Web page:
04 October 2011

Behavioural therapies work for weight loss

Diet changes, exercise and other behavioural tactics do help obese adults shed some pounds – with or without the help of medication, according to a study.


Diet changes, exercise and other behavioural tactics do help obese adults shed some kilograms – with or without the help of medication, according to a study.

In the new review, of 58 clinical trials, researchers found that behavioural programmes helped obese people lose an average of 3.175kg more over 12 to 18 months, versus people who received no special therapy – most of whom lost little to no weight.

And the more intensive the programme, the better, said lead researcher Dr Erin S. LeBlanc of the Centre for Health Research at Kaiser Permanente in Portland, Oregon.

On average, people who had 12 to 26 sessions in a comprehensive weight-loss programme over one year lost 4 to 6.8kg.

One-third of US adults obese

Comprehensive meant that a programme offered a range of tactics – such as exercise sessions, goal-setting and overcoming day-to-day barriers to keeping up a healthy lifestyle.

And adding medication seemed to boost weight loss a bit, LeBlanc's team found.

It's estimated that one-third of US adults are obese, and cutting those excess kilos is notoriously difficult.

In trials that tested intensive behavioural therapy plus the weight-loss drug orlistat (Xenical), people lost an average of 5 to 9.9kg, versus 3.17 to 5.8kg with behavioural therapy alone.

Adults screened for obesity

The review, reported in the Annals of Internal Medicine, was done to help the US Preventive Services Task Force (USPSTF) update its recommendations on obesity screening and treatment.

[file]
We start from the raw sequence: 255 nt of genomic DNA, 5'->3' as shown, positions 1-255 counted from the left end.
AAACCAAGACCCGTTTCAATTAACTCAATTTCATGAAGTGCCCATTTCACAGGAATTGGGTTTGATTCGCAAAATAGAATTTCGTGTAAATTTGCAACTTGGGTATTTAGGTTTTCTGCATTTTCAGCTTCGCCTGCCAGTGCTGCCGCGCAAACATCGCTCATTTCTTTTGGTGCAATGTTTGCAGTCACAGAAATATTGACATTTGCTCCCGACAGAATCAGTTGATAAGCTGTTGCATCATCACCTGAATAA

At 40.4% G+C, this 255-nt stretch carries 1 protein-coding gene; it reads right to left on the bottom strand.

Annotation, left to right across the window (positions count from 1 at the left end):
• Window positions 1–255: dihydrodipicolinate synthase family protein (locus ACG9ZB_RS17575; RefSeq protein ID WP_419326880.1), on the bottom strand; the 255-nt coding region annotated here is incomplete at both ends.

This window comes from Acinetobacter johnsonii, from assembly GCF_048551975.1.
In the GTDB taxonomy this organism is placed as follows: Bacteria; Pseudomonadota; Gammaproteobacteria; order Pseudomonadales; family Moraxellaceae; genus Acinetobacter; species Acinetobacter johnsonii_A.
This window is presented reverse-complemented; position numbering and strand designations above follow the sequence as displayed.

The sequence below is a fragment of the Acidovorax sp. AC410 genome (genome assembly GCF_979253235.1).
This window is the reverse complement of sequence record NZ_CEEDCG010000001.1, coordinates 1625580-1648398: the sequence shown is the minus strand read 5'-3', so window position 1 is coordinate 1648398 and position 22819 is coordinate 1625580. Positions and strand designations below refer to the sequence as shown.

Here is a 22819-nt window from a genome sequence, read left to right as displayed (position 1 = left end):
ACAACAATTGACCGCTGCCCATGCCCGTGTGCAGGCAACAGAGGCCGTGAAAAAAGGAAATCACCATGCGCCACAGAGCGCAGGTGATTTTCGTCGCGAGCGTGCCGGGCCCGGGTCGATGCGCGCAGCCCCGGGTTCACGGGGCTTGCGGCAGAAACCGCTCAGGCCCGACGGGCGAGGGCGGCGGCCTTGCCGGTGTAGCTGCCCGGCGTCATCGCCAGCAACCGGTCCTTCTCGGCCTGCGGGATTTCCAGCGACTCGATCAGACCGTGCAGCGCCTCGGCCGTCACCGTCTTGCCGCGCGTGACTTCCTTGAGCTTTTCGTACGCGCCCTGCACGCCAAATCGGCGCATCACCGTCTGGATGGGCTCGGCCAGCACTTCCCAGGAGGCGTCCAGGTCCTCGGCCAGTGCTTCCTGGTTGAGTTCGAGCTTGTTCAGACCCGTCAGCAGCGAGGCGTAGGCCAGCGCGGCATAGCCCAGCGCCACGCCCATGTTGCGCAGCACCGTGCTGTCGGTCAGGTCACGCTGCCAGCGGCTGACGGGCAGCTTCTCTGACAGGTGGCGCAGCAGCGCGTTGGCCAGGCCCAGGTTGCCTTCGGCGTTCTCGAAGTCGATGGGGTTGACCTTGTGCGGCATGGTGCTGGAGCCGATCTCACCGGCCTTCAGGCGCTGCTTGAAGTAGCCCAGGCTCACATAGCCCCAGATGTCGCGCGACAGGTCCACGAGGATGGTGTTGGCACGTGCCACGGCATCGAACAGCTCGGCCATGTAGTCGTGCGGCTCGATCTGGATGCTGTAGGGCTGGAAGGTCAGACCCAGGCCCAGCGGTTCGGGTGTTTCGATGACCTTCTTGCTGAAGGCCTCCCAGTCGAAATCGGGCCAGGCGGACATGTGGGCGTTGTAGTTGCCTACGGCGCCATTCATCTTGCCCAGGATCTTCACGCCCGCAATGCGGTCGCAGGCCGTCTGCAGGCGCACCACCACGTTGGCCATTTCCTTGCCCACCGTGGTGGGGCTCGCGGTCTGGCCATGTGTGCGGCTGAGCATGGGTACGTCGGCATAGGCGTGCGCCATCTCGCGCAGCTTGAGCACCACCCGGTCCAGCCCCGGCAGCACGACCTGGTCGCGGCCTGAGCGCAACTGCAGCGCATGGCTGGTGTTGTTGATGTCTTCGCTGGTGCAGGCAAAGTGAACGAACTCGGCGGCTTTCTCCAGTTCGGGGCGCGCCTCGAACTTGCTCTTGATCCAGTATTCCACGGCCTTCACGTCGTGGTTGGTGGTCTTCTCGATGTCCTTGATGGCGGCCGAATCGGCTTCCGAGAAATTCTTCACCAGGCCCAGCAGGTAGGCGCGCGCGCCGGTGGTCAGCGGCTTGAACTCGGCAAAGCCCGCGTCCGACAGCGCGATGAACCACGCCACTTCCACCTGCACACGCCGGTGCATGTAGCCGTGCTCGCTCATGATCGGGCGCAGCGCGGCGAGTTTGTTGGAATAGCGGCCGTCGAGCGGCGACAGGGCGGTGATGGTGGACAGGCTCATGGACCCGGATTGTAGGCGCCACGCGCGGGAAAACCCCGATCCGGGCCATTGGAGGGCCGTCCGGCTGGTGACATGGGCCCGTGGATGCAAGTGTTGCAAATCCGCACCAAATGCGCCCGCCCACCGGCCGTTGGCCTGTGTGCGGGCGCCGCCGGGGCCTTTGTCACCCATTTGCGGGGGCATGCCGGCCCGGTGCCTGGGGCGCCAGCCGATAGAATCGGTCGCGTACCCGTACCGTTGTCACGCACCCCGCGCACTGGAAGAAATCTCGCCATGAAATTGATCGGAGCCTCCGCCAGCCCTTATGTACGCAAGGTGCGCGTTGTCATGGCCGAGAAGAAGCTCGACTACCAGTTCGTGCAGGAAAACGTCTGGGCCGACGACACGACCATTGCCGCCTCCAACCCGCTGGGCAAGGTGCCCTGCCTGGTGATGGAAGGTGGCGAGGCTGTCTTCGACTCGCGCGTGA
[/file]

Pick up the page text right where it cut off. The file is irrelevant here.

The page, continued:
In 2003, the USPSTF – a federally supported panel of medical experts – recommended that all adults be screened for obesity, with a simple calculation of weight in relation to height.

It also said that intensive behavioural therapy, like programmes combining nutrition education and exercise, was an effective obesity treatment.

It's not clear if the USPSTF will now alter those recommendations at all. The panel is scheduled to publish a draft report of its updated advice online. The Agency for Healthcare Research and Quality, a federal agency that supports the task force, could not say when the recommendations will appear.

Medication has side effects

For now, LeBlanc said, "the take-home message is that behavioural interventions do work for weight loss. And if you attend sessions more often, you lose more weight."

The extra weight loss with medication, meanwhile, would have to be balanced against the risks: side effects of Xenical include gas and uncontrolled bowel movements, and the drug has been linked to reports of liver, kidney and pancreas damage.

There are also important questions about the ultimate benefits of behavioural therapy, according to LeBlanc. Studies have not yet shown whether the weight loss won with behaviour changes actually prevents major diseases like heart disease – or prolongs people's lives.

A couple trials have, however, suggested that the programmes help curb the risk of diabetes in obese people with elevated blood sugar levels, LeBlanc said.

The problem, she explained, is that studies have to be large and go on for many years before the effects on heart disease and death can be pinned down.

Obesity screening

As for obesity screening, the researchers found no trials that have been specifically set up to weigh the benefits against any potential risks.

Measuring someone's weight and height carries no direct harms. But, LeBlanc's team notes, there are theoretical risks to screening for obesity – like whether labelling someone as obese creates stigma or, more practically, higher insurance premiums.

The 2003 USPSTF recommendations do call for obesity screening, based on the fact that it can be safely and reliably measured, and there are effective, low-risk behavioural therapies.

Programmes costly

Finding those effective therapies is another matter. Comprehensive weight-loss programmes, LeBlanc noted, would be difficult to do in the primary care setting. "The question is, how do you make these widely available to people?"

There may be programmes in your local community, and as a starting point you can ask your doctor for recommendations, LeBlanc said. The costs of behavioural approaches would vary, and you may well have to foot the bill yourself, depending on your insurance coverage.

The current review did not look at the cost-effectiveness of obesity screening or the behavioural therapies for it.

(Reuters Health, October 2011) 

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